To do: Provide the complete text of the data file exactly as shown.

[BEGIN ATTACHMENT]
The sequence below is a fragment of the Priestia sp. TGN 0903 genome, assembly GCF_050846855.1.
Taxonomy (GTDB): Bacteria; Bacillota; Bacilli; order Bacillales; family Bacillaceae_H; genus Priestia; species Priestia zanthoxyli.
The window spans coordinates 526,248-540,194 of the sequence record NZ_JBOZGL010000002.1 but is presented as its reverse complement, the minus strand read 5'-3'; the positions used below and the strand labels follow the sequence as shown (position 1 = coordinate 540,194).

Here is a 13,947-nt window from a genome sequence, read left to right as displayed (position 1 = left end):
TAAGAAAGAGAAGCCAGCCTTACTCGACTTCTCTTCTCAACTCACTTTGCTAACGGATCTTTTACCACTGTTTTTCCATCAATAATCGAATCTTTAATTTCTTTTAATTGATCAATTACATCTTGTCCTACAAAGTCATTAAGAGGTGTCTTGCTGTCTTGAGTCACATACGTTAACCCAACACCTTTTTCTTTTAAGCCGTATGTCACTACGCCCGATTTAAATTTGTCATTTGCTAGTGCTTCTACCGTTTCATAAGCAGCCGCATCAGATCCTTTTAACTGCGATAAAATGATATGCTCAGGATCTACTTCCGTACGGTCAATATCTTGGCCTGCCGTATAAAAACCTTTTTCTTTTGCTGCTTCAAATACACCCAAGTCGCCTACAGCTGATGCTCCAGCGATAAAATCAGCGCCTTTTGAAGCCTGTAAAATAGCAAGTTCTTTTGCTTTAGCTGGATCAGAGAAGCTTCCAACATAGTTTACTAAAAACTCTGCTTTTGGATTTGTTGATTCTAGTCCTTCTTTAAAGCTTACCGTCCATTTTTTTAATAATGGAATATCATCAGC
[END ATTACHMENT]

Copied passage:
The sequence below is a fragment of the Priestia sp. TGN 0903 genome, assembly GCF_050846855.1.
Taxonomy (GTDB): Bacteria; Bacillota; Bacilli; order Bacillales; family Bacillaceae_H; genus Priestia; species Priestia zanthoxyli.
The window spans coordinates 526,248-540,194 of the sequence record NZ_JBOZGL010000002.1 but is presented as its reverse complement, the minus strand read 5'-3'; the positions used below and the strand labels follow the sequence as shown (position 1 = coordinate 540,194).

Here is a 13,947-nt window from a genome sequence, read left to right as displayed (position 1 = left end):
TAAGAAAGAGAAGCCAGCCTTACTCGACTTCTCTTCTCAACTCACTTTGCTAACGGATCTTTTACCACTGTTTTTCCATCAATAATCGAATCTTTAATTTCTTTTAATTGATCAATTACATCTTGTCCTACAAAGTCATTAAGAGGTGTCTTGCTGTCTTGAGTCACATACGTTAACCCAACACCTTTTTCTTTTAAGCCGTATGTCACTACGCCCGATTTAAATTTGTCATTTGCTAGTGCTTCTACCGTTTCATAAGCAGCCGCATCAGATCCTTTTAACTGCGATAAAATGATATGCTCAGGATCTACTTCCGTACGGTCAATATCTTGGCCTGCCGTATAAAAACCTTTTTCTTTTGCTGCTTCAAATACACCCAAGTCGCCTACAGCTGATGCTCCAGCGATAAAATCAGCGCCTTTTGAAGCCTGTAAAATAGCAAGTTCTTTTGCTTTAGCTGGATCAGAGAAGCTTCCAACATAGTTTACTAAAAACTCTGCTTTTGGATTTGTTGATTCTAGTCCTTCTTTAAAGCTTACCGTCCATTTTTTTAATAATGGAATATCATCAGC